Ashes 2015: I can bowl even better than that, says England's talisman James Anderson

The fast bowler skittled Australia for 136 at Edgbaston

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The Independent Online

While James Anderson’s six wickets helped bring Australia’s soaring Ashes campaign crashing back to earth on day one at Edgbaston, the England bowler believes he can bowl even better.

The tourists were skittled for 136, despite winning the toss, as Anderson ripped apart Australia’s middle order in a terrific spell after lunch. However England’s leading wicket taker in Test cricket admitted that some poor shots from the opposition gave his side a helping hand and he believed the side could go on to bowl even better.

Asked where the performance ranked in his career, Anderson said: “I was happy with the way I bowled and getting the wickets, but I feel like I can bowl better than that.

“I think we can bowl better than that as a group. We got edges, there were a few poor shots. I think it’s good there’s that possibility of us bowling better than that, which is really exciting.

“Getting six-fer against Australia, in a crucial game, will rank highly for me on that level, but from a specific bowling point of view I think I can bowl much better.”

It was, however, a welcome return to some sort of form for Anderson after a wicketless last Test at Lord’s, as well as for the rest of England’s bowling attack, with Steve Finn particularly impressive following his two-year absence from the side.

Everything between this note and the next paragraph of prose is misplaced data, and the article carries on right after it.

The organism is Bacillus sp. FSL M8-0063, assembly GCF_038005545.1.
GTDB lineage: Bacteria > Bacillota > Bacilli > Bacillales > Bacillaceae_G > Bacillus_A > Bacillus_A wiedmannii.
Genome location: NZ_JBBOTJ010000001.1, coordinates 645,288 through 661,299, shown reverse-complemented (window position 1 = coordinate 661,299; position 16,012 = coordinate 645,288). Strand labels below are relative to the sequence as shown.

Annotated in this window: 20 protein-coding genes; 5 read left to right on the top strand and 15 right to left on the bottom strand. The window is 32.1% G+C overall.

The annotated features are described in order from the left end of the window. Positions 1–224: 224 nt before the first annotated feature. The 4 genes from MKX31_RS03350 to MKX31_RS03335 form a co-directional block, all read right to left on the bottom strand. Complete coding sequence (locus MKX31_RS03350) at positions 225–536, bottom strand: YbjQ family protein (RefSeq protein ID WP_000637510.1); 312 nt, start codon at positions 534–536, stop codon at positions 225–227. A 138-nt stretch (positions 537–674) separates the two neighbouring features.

“I thought we all bowled really well today, we were obviously disappointed after Lord’s and we’ve all gone away and worked really hard,” Finn said. “There was good communication today between me and Stuart Broad, we started off swinging the ball and we just thought that the pitch was moving a bit more off the seam so we tried to concentrate more on bowling straight, attacking the  off stump making the batsman play.”

Australia opener Chris Rogers, who top scored with 52, admitted that his side had given the advantage back to England with some poor shotmaking.

“You’ve got to give their attack credit, they bowled very well,” he said. “But there’s times when you’ve got to fight, you have to get through somehow, and you look at some of the dismissals and think maybe we shouldn’t have got out that way.”

Australia named an unchanged side at the start of play, meaning there was no recall for wicketkeeper Brad Haddin, who missed the last Test for personal reasons.

While Rogers refused to be drawn into the effect the decision had had on the dressing room, former Australia Test stars were unhappy with the selectors.

Former captain Ricky Ponting, who is working in England as a commentator, said: “I know he won’t complain about being dropped. He is a tough character but it doesn’t sit right with me.”

Matthew Hayden went even further, labelling the decision “outrageous”.

“What kind of precedent do the selectors want to set?” he said. “It doesn’t say much for the family-first policy if Brad puts his family first and all of a sudden he’s out. Sometimes the heart has to play a part in selection.”